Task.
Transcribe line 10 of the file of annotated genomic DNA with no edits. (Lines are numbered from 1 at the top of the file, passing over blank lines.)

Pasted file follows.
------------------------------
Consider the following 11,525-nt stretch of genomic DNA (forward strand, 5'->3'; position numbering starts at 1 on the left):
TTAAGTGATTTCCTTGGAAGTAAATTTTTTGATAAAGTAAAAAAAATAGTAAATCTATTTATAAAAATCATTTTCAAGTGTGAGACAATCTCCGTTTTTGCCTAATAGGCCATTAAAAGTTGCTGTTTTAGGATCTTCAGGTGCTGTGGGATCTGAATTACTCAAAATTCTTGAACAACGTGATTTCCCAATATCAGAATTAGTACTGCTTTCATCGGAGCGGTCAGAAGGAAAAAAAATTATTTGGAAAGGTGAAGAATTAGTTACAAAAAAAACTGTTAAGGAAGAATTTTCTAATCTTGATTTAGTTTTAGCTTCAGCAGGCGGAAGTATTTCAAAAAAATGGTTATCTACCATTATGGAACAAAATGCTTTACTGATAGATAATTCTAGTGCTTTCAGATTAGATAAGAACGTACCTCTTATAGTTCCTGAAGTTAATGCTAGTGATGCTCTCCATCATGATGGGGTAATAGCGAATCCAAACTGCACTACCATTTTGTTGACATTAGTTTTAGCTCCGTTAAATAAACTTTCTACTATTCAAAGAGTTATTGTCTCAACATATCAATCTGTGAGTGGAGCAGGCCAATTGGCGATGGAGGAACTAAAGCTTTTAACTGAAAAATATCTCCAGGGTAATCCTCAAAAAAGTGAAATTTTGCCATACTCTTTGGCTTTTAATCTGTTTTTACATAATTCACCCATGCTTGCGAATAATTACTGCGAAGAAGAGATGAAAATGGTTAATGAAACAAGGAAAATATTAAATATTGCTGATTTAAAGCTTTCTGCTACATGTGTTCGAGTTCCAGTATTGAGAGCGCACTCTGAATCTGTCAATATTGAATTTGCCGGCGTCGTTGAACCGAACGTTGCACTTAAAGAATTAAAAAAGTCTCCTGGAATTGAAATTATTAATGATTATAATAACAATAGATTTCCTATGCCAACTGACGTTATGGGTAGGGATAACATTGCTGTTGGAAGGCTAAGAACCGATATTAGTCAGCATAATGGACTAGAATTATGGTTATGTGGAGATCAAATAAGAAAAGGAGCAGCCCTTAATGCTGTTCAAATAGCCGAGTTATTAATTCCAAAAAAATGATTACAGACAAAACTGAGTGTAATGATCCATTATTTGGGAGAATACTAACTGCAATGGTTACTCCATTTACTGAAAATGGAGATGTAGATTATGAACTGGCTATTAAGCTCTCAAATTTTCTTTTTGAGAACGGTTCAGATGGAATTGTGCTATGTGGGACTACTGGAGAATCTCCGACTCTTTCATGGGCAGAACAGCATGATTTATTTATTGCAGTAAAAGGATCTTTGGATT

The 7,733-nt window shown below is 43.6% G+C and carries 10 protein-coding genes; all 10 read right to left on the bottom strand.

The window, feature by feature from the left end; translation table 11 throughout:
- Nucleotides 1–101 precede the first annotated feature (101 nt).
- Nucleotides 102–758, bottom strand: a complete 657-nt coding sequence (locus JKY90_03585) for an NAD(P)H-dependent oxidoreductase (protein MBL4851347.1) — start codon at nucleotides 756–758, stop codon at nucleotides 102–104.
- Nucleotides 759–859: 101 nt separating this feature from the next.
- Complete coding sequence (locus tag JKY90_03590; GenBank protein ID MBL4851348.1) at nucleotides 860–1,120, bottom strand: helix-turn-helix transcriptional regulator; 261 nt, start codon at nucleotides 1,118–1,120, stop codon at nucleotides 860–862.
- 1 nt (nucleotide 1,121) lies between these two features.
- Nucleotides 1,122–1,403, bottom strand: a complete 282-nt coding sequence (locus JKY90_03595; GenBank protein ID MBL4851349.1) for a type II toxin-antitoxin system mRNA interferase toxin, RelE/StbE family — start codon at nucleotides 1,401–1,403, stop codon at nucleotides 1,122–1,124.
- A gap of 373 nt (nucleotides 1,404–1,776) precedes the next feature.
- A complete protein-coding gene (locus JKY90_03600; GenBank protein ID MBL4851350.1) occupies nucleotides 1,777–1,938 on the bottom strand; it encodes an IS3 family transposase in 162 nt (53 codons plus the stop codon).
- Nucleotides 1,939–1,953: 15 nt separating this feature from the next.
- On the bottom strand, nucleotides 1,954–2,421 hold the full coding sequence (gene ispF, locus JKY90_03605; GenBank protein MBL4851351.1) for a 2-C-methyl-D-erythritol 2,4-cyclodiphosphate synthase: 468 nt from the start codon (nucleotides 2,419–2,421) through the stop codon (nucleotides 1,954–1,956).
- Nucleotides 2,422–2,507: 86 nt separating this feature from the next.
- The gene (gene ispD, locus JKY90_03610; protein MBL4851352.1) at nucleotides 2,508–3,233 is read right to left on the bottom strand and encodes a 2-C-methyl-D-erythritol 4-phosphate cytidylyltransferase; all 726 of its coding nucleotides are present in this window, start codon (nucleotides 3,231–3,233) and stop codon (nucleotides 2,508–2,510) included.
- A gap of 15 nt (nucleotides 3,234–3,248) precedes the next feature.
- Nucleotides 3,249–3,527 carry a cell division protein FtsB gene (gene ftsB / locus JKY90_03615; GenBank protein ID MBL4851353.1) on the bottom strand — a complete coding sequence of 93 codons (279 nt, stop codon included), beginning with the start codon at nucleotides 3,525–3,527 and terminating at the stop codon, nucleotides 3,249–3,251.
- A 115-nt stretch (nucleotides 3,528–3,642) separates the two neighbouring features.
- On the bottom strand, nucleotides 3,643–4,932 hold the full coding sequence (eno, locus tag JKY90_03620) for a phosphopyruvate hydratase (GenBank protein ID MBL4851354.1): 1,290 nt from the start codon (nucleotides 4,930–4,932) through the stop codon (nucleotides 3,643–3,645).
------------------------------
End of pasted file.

- Nucleotides 1,122–1,403, bottom strand: a complete 282-nt coding sequence (locus JKY90_03595; GenBank protein ID MBL4851349.1) for a type II toxin-antitoxin system mRNA interferase toxin, RelE/StbE family — start codon at nucleotides 1,401–1,403, stop codon at nucleotides 1,122–1,124.